SUN Hockey Pool

Linden to Bettman: it's your move

BRUCE GARRIOCH -- Ottawa Sun

, Last Updated: 9:27 AM ET

CHICAGO -- NHL commissioner Gary Bettman won't be getting a new proposal from the NHL Players' Association anytime soon.

NHLPA president Trevor Linden told the Sun yesterday that the union isn't crafting another proposal after the league has twice rejected an offer by the players of salary cuts, a luxury tax and revenue sharing.

"We gave them the last one," said Linden, standing in the hallway of the Westin Airport Hotel following a meeting with 62 NHL agents. "Why should we bring the next one? It's their turn to come back to the table.

"What we gave them was a well thought out proposal. You know what they've given us? We got six concepts (July 21) that were less than 100 words each. We thought the last proposal we gave them was the model for what they wanted with revenue sharing ... To say the next proposal is going to come from us. That's not happening. I can tell you that."

If there was concern the agents were not going to buy into the program, that was quickly extinguished during yesterday's five-hour session with some of the league's most highly regarded power brokers.

Absent was Ottawa lawyer Larry Kelly, who has more than 50 clients with Octagon Hockey. He was home attending to personal matters, but his agency was represented by Allan Wash, Mike Liut and Brian Lawton.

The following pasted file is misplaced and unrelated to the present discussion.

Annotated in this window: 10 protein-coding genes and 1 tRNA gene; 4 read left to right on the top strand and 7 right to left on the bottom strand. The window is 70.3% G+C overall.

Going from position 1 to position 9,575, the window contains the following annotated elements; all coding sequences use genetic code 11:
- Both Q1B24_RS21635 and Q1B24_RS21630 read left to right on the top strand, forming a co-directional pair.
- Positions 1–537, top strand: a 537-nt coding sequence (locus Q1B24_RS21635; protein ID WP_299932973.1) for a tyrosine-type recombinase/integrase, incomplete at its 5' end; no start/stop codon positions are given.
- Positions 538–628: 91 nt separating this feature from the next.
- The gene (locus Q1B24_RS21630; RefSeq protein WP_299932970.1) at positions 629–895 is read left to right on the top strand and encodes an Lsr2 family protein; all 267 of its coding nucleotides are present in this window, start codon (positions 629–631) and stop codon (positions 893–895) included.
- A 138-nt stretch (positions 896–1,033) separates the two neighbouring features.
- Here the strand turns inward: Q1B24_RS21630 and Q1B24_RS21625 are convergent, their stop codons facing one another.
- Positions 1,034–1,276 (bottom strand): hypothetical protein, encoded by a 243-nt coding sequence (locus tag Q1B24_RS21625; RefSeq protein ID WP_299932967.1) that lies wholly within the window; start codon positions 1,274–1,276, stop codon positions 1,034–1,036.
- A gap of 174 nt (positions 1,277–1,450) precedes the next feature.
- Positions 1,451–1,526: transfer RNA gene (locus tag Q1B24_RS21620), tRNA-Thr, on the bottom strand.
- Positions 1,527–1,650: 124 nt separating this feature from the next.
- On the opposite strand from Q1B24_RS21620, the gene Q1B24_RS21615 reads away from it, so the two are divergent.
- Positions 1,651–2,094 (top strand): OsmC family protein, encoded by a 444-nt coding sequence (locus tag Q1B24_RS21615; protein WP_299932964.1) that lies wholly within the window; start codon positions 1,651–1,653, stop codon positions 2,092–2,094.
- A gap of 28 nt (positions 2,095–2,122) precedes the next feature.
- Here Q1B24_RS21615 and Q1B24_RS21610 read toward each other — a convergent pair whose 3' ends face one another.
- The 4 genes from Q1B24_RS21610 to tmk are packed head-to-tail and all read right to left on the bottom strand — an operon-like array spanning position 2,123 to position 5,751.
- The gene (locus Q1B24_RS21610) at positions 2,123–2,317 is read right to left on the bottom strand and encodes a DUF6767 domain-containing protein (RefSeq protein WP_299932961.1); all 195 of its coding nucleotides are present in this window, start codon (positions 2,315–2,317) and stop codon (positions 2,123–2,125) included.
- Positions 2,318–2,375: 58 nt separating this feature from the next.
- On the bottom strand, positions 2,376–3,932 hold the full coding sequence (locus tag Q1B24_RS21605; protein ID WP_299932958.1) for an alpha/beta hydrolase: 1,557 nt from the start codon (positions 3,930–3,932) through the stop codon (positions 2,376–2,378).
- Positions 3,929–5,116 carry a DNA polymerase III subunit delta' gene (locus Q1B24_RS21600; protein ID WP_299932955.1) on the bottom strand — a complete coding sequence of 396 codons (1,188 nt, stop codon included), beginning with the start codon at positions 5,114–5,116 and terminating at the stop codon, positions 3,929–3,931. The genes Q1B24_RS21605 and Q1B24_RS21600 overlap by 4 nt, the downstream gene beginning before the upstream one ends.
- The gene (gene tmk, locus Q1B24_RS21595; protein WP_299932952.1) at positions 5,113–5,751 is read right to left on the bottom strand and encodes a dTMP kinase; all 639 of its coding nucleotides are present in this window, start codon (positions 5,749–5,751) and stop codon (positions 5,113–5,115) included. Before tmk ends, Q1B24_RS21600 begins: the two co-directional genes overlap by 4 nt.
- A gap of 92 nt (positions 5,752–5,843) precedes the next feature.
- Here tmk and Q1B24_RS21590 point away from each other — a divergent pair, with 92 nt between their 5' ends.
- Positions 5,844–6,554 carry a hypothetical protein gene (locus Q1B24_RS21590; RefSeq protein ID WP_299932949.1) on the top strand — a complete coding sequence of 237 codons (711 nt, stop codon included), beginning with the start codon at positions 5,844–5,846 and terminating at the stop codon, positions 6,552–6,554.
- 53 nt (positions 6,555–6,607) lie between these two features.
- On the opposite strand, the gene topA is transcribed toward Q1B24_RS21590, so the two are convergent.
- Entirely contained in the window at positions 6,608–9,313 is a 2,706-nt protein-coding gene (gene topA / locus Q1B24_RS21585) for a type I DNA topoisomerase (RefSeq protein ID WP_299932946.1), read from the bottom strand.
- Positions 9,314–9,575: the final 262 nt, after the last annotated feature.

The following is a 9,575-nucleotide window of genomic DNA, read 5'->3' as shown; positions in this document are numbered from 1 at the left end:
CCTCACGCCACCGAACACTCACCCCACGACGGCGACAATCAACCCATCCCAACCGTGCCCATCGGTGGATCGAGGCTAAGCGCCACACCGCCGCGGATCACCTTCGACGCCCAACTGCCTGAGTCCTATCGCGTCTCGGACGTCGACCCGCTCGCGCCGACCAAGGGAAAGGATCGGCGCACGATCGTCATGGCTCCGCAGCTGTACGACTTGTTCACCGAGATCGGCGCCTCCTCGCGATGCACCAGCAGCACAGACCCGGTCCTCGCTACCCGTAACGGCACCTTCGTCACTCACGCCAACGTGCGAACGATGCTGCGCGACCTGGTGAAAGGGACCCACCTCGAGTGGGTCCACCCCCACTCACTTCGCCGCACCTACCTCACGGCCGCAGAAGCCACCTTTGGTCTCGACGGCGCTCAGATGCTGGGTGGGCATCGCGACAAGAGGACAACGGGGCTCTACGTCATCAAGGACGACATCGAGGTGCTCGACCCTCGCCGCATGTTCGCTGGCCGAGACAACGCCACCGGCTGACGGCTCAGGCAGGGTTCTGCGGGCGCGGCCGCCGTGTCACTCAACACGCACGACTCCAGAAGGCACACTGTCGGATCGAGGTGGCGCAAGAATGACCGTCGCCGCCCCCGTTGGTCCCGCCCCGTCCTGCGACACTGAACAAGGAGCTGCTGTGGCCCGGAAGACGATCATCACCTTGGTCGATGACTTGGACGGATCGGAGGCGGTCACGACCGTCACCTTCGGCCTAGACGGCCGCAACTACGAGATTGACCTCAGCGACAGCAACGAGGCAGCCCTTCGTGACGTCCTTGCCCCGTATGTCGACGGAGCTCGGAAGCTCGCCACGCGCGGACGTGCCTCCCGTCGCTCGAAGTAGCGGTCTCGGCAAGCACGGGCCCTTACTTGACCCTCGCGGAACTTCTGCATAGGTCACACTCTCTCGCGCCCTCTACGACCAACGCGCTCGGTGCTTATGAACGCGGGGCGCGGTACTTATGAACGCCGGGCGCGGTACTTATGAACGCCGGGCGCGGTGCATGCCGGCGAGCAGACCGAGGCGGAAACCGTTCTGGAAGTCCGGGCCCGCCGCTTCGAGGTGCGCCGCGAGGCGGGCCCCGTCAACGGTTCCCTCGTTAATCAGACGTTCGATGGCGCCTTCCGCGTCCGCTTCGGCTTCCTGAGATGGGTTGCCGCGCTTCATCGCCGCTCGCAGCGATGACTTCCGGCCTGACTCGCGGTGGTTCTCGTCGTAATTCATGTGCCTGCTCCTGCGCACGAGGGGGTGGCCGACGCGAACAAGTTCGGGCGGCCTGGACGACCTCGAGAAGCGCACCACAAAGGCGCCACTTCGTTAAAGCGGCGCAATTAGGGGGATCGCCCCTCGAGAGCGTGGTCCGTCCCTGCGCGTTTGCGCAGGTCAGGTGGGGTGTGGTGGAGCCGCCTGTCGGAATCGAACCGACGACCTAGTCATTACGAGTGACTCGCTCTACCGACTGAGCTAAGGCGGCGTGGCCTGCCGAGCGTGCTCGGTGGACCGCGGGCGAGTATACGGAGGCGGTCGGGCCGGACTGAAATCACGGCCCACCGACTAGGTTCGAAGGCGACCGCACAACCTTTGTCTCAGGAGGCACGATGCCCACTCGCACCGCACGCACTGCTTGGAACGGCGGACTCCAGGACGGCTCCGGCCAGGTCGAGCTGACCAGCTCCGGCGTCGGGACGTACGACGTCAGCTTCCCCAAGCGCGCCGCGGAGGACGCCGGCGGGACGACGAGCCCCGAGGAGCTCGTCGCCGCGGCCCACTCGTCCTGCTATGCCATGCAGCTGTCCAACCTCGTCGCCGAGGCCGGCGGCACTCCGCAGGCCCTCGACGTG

The agents were left with the impression that the NHL has no interest in getting a deal done. Many have already started to accept the fact an impasse is going to be declared next September and the league will bring in replacement players.

"I can tell you that none of my players, and I don't know of any players, who would cross the line if the league decides to declare an impasse, which is what it looks like they're going to attempt at this point," said Walsh.

Sources say Goodenow and the NHLPA executive committee of Linden, Daniel Alfredsson, Bill Guerin, Bob Boughner, Arturs Irbe, Vincent Damphousse and Trent Klatt made a strong presentation to the agents.

They accused Bettman of not giving the owners all the information on the proposal that was made Sept. 9 and believe that not everybody in the league is buying into the NHL's insistence of getting a salary cap.

"Every agent came out of that room united behind the union and, more importantly, their players are united behind the union," said Walsh. "Right now, there appears to be a great likelihood that there will be no season.

"We believe the owners have never been informed by the commissioner regarding what was put on the table to them. The league has indicated that (it) will not consider negotiating anything other than hard salary cap. With that kind of position, what is there to negotiate? I believe the union is prepared to negotiate a fair deal to address the league's concerns."

The agents believe their clients are willing to lose the season if that's what it takes to avoid having a system they find restrictive forced upon them by Bettman.

"The one thing I can't figure out is why Gary Bettman feels he has to get this system all at once," said Pat Brisson, co-managing director of IMG Hockey. "To me, they should try to get a three-year deal in place to get hockey back on the ice and then continue negotiating."


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